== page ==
Reflection on Lead Kindly Light
Killaloe Clergy Day, Thursday, April 4th, 2019
2019 is a significant year for devotees ofJohn Henry Newman as he is due to become an official saint of the Church at some stage, at a date to be announced.
He is the author of much great literature, classic sermons, works of theology, spiritualty, poetry and hymns.
One of his most famous hymns, that we are all familiar with is Lead Kindly Light. It was written in 1833 as a poem called The Pillar and The Cloud. Newman was going through the doldrums when he wrote it while he was in Italy en route by sea from Palermo to Marseilles.
Aged just 33, he was very sick at the time recovering from a life threatening illness and was literally stranded there for three weeks, due to his illness.
He was coping with difficult personal issues, family issues, a crises of faith and conscience and considering leaving the Anglican Church, so he had a lot on his mind.
Despite these massive personal challenges there is a gentle acceptance and hope in the power of the Lord to lead and give light to show the way.
In a few moments time we will get a chance to listen to the hymn, a beautiful piece of music that takes just three minutes.
I keep a copy of the poem in the back of the breviary and try to reflect on it as often as I can.
Three Phrases –Lead Kindly Light
Three phrases stand out as a spring board for reflection and prayer and may set us up for the day that is ahead and the stage we are at on our Lenten journey and the bigger pilgrimage of our vocation, our ministry, our pastoral work with those to whom we minister and serve.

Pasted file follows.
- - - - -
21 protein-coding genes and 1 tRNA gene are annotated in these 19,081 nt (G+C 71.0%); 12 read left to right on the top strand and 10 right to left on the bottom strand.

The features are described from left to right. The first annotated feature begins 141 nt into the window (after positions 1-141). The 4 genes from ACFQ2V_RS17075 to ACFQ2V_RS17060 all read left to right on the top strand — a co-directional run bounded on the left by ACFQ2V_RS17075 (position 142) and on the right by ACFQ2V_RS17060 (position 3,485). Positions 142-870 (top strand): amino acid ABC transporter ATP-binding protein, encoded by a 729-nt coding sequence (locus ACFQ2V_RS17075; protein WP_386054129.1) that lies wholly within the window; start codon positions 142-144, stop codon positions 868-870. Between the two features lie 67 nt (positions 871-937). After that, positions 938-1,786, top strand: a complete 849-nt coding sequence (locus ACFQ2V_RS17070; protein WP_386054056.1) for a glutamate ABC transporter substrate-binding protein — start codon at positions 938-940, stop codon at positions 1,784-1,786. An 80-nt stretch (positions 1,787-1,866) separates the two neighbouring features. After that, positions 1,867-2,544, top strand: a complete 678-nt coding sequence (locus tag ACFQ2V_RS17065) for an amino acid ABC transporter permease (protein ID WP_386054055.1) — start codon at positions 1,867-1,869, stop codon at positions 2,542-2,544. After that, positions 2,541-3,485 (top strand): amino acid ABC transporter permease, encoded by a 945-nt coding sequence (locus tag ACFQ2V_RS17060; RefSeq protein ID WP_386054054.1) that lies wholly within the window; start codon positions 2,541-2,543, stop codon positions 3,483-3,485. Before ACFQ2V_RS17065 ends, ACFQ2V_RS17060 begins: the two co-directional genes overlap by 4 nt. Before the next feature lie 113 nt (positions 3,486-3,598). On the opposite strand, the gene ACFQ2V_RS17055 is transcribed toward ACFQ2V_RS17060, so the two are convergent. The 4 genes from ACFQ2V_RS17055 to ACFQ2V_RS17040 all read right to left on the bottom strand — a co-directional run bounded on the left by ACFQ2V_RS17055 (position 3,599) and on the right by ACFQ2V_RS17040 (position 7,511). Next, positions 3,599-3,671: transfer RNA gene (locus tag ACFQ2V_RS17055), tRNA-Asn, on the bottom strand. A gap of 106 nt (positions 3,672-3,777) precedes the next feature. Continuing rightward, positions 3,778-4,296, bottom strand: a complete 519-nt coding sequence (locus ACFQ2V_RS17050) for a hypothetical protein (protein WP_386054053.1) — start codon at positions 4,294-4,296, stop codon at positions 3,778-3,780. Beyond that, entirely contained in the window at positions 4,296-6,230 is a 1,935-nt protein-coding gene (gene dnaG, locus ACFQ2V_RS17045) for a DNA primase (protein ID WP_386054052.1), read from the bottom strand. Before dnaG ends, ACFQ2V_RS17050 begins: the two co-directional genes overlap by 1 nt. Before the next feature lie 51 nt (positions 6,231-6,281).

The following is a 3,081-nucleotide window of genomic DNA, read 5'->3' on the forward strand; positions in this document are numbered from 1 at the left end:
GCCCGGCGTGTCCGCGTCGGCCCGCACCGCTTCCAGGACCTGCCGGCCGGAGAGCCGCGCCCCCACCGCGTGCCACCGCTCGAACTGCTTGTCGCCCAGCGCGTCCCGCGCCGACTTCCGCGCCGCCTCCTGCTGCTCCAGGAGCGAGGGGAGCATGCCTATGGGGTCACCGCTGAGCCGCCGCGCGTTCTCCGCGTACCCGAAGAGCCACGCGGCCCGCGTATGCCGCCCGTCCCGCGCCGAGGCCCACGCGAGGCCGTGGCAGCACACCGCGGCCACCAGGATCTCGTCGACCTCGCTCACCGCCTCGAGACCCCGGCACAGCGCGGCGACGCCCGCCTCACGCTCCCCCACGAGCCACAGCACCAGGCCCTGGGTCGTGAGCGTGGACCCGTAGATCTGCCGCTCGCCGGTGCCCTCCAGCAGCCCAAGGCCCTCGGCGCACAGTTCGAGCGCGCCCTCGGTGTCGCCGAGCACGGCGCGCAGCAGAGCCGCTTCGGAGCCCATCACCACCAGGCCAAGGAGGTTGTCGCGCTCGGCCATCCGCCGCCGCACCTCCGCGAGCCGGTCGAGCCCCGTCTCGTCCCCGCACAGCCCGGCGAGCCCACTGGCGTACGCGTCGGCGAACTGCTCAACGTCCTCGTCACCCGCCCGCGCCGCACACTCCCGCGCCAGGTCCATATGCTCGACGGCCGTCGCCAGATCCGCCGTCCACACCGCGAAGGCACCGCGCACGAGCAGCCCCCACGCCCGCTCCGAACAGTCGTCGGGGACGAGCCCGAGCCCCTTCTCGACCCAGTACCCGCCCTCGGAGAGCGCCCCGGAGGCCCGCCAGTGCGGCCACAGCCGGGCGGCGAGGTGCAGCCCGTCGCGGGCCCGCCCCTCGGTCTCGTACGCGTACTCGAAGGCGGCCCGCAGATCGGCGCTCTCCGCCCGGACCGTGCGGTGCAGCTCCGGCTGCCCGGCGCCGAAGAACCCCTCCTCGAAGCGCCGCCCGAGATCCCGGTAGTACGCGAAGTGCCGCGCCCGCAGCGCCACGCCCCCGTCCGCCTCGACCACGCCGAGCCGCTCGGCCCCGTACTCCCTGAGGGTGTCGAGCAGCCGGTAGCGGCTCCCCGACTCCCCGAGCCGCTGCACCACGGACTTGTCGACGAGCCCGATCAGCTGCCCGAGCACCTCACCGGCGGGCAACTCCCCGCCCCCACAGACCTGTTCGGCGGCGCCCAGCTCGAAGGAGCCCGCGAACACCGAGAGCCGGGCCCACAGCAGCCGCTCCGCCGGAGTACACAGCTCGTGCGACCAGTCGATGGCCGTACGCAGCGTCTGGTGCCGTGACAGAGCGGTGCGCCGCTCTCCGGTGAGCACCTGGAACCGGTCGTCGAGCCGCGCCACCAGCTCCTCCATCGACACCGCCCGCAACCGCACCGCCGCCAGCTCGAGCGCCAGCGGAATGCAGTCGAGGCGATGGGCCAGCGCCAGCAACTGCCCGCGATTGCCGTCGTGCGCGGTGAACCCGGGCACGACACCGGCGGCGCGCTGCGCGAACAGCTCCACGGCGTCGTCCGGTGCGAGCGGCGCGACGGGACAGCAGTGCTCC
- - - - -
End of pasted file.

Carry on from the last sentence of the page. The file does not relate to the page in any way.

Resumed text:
Lead Kindly Light
In the midst of Newman’s darkness – there was a light leading him. That light is a gentle light. It’s not harsh, glaring, intensely bright. It’s warm, it’s kind, it’s gentle. It’s inviting. Gentle light. The light of Jesus, the light of the world.
Lead kindly light!
One step enough for me
I’m sure many find it that at the beginning of the day – there is so much you would like to achieve, so much to be done, people to meet, tasks to be achieved, prayers to be said, it all seems so much, with so little time in the day.
There is a line in Lead Kindly light that speaks wisely to that “One step enough for me”. One step at a time. Little by little. Rome was not built in a day.
One step enough for me.
Lead thou me on…
Sometimes, like the ship that Newman was on in the Mediterranean it seems like the breeze or empowering wind has abandoned us and that we are rudderless. We look for something to put fresh wind into our sails to give us energy and life. We look for a lead, for guidance, for direction.
The line that appeals to me in Lead Kindly light is “Lead Thou me on”. The emphasis is on Thou.
We put our trust in the Lord to lead us and guide us, to enthuse us and give us strength, courage and hope.
Lead thou me on!
Lead Kindly Light!
Lord be with us today as we reflect on your gentle light. May we have the patience to take one step on the way at a time and know that you are the one who will provide for us, whatever challenge we meet in the course of this day and always.
Lead kindly light!
I invite you to listen to The Pillar and the Cloudset to classical music as a source of inspiration as we begin our day together.